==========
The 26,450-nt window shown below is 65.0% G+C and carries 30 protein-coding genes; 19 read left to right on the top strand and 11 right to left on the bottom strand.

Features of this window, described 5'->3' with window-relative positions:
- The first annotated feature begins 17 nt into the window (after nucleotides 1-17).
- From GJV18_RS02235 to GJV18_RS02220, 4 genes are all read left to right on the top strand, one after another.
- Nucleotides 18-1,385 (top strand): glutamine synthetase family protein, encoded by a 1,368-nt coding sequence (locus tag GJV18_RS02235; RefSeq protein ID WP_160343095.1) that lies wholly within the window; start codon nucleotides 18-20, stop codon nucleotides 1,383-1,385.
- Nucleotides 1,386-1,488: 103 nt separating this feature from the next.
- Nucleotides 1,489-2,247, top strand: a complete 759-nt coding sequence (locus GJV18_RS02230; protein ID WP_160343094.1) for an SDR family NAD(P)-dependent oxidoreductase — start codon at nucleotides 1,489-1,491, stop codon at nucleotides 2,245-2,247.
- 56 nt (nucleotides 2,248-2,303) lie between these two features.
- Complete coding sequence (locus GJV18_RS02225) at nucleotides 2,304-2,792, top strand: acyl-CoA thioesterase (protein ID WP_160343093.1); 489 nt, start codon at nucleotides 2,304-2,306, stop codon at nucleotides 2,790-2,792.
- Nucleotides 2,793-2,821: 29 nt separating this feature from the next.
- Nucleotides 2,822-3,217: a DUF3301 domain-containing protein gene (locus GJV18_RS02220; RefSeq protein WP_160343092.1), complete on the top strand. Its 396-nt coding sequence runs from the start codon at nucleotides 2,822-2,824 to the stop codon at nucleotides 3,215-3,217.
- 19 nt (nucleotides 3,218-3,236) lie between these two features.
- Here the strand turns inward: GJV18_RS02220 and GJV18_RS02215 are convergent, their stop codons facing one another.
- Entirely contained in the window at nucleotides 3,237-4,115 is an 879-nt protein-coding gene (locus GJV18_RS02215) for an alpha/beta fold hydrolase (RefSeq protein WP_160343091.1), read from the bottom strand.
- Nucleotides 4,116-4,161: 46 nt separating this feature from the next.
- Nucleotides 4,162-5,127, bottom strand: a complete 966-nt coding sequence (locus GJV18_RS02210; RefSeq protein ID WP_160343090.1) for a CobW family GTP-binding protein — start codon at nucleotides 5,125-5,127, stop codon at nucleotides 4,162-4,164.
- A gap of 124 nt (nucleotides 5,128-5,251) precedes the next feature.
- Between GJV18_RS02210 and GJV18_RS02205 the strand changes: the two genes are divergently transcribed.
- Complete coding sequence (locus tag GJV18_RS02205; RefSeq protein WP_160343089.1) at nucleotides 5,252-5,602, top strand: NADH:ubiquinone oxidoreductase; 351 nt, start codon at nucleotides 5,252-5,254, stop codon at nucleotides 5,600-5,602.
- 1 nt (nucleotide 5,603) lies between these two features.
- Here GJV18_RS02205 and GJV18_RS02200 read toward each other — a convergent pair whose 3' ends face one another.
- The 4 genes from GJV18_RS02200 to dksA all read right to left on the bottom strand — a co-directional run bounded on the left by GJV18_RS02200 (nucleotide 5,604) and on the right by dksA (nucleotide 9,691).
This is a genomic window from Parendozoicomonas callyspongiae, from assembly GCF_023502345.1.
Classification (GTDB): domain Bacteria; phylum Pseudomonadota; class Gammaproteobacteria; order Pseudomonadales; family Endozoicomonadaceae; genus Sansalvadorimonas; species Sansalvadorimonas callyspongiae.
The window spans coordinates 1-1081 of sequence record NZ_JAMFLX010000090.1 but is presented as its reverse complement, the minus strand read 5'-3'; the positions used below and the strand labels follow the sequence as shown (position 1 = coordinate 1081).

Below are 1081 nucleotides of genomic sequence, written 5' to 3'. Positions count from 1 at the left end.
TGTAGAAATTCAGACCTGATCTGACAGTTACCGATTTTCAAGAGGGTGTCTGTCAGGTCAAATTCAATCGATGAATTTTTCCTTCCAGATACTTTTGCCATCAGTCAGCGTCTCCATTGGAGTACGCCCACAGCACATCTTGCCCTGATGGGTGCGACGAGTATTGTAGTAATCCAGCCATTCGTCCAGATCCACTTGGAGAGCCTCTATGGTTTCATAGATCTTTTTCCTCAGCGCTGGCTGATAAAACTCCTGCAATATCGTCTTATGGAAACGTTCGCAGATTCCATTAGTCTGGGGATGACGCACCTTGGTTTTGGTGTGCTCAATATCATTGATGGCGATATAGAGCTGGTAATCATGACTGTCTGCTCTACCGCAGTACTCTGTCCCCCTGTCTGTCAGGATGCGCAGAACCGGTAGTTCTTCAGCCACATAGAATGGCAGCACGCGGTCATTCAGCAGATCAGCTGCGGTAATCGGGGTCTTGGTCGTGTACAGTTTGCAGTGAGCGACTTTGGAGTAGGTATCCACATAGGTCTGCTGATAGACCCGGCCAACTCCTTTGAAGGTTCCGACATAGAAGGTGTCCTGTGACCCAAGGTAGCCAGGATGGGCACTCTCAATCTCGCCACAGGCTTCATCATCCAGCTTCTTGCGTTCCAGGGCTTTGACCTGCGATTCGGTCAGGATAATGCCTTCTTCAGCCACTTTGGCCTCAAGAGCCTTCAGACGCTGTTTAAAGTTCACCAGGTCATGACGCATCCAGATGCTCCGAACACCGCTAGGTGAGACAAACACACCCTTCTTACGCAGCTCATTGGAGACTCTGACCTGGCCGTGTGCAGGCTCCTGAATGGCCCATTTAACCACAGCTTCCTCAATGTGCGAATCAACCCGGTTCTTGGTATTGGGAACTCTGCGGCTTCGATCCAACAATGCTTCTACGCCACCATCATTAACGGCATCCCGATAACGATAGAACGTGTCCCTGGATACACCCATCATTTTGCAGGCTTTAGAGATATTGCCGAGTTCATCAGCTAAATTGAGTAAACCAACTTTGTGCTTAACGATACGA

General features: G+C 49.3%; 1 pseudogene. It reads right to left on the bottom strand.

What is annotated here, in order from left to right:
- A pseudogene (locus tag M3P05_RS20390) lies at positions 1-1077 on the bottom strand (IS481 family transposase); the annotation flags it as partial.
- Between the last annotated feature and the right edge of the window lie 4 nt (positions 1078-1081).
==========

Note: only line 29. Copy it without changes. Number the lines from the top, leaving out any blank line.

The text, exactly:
What is annotated here, in order from left to right: